Faster than a speeding bullet – Japan’s shinkansen

Would it sound bad if I said that my first trip on Japan’s bullet train was a bit…. meh? I wasn’t disappointed, I just wasn’t that amazingly impressed. I’m not sure what I was expecting — perhaps it is all the hype about the shinkansen (that’s Japanese for bullet train), the pride that the Japanese take in it, the reputation of being super fast, super efficient, and super sleek. Well, I hope I don’t offend anyone when I say yeah, the bullet train is cool, but to be honest, I didn’t quite see what all the fuss is about.

YES, it is insanely fast, so fast that your ears often pop, even though you are not in the air. YES, it the busiest high speed train in the world, and YES it has transported almost five BILLION passengers since it was launched. These are all impressive. But, I have to say, it is…. well… it’s just a train. Is that terrible? Maybe I was expecting… I dunno…. super comfy vibrating seats and robots that push carts through the aisle selling ice cold Asahi beer. But instead what I found was just a train, albeit an incredibly fast one. Oh well. Sorry Japan.

In Tokyo Station, ready to go

Anyway, so I took the bullet train and headed south out of Tokyo the other day, with baby in tow. We bought our eki-ben (station lunch box), which is a must for the trip, and travelled like a speeding bullet to Okayama to visit a friend of mine who used to be my neighbour in Tokyo and now lives there. I’ve hardly travelled at all outside of the Tokyo area, despite many trips to Japan. I guess it is easy to get stuck in the action of the biggest city in the world, so I was looking forward to seeing a different part of Japan.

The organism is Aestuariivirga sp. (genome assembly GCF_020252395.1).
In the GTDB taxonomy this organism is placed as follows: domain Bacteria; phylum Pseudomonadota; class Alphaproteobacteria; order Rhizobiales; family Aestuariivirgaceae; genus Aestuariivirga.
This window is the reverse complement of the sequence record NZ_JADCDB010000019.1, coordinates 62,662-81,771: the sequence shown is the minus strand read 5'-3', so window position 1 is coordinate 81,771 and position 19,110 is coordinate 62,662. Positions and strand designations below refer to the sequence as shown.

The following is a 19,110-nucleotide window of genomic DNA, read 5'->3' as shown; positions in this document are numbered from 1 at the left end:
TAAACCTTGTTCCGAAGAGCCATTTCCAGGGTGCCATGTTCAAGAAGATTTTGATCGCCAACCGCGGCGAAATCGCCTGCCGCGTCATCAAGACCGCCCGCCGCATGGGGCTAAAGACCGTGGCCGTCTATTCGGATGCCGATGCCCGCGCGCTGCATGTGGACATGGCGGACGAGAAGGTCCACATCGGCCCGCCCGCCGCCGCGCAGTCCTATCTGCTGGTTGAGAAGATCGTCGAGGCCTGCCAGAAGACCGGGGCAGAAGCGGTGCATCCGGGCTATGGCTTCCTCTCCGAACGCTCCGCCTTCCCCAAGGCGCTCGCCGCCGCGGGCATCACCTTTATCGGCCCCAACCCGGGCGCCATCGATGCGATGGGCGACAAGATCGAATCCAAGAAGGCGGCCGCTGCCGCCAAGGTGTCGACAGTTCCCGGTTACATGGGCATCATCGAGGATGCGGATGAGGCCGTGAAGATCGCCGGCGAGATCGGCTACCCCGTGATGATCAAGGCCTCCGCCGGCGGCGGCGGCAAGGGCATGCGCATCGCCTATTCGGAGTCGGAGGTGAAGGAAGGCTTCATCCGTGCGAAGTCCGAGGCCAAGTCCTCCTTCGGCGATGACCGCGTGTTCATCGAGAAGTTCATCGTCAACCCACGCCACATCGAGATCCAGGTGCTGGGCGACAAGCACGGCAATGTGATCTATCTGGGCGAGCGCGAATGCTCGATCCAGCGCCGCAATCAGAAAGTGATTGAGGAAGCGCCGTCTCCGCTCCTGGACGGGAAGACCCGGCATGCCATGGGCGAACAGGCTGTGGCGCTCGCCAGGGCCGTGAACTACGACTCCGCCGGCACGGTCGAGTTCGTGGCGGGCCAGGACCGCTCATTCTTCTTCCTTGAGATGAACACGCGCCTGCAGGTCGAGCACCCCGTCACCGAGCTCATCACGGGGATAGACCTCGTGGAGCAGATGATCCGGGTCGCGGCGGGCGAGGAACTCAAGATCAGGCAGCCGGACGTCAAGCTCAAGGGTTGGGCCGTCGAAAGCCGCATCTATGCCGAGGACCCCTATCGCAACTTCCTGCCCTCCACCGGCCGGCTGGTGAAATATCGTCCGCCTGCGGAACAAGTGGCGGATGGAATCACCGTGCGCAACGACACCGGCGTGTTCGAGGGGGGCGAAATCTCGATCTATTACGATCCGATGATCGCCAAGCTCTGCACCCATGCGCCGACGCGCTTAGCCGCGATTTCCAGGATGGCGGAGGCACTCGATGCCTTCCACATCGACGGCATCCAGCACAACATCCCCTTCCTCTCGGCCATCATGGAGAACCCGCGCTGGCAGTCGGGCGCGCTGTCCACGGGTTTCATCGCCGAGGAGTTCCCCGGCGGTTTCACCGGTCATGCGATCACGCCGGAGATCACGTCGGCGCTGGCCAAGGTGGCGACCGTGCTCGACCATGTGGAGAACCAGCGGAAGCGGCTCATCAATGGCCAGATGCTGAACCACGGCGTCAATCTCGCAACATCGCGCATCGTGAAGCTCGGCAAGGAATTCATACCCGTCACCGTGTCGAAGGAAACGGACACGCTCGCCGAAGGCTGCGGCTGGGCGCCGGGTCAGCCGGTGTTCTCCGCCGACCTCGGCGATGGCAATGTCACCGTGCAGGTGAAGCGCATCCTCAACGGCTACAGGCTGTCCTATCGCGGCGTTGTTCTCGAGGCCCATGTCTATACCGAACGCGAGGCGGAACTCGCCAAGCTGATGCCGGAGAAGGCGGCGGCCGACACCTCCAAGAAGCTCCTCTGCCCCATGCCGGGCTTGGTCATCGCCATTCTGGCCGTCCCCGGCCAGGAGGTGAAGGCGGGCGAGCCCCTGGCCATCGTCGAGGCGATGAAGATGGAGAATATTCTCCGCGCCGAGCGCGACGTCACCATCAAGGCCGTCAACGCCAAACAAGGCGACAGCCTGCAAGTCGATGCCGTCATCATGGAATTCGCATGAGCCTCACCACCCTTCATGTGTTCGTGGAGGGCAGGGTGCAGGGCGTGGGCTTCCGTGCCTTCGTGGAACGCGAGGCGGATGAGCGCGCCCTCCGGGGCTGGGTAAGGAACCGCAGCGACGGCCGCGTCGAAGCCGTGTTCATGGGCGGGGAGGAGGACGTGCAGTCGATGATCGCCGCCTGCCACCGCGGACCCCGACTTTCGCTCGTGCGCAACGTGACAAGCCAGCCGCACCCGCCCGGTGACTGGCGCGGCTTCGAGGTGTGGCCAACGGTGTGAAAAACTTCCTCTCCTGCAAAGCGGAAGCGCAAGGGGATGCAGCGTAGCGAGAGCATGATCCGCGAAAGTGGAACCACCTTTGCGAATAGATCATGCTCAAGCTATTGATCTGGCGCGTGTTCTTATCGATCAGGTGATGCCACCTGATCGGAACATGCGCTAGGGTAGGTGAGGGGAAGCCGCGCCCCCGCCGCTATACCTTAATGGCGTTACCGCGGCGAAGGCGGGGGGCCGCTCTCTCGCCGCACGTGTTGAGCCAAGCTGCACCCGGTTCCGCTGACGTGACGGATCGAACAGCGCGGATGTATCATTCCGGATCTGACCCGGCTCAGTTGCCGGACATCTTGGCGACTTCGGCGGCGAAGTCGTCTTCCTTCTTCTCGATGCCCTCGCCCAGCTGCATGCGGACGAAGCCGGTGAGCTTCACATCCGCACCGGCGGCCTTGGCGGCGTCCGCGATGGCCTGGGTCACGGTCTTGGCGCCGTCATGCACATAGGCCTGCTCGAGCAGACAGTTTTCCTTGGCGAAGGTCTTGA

We zipped past Yokohama, and then in the blink of an eye we were zooming through Nagoya, then Kyoto, then Osaka, and a little under three hours later, I had travelled a whopping 676km to reach Okayama. (Okay, yeah, that’s pretty impressive, I have to admit. Fine!)  From Okayama, I switched to the local line, and went a few stops to Kurashiki, where I’d be staying for two nights.



I didn’t have that much time in Kurashiki itself, but I did get to visit its most famous tourist area, called Bikan. It’s a very well preserved part of town with an interesting mix of traditional Japanese architecture, white-walled shophouses, narrow cobble-stoned streets, and a pretty little canal. There weren’t that many tourists, so it was easy to amble around and sample some of the local snackies that were on sale. I also was lucky enough to have a couple on their wedding day turn around and flash me a peace sign!

17th century merchant home
Beautiful fall foliage by the canal
Tourists taking a ride
Sweet of them! Congratulations to the bride and groom!
Lots… and lots… of old assed domestic tourists. I swear going to Japan is like being on the set of ‘Children of Men’
写真 4
Eating dango (roasted rice balls) with my friend’s two little dudes

But boy, I have to say, travelling alone with a baby can be hard. She is an amazingly good traveller, but she is getting HEAVY! I love the Baby Bjorn, but it is almost time to retire it and find a bigger carrier. After a few days of going around town with her strapped to my body, my shoulders were killing me.

Ah, that’s what they should have on the bullet train. Robots that give massages. Now THAT would be super impressive.

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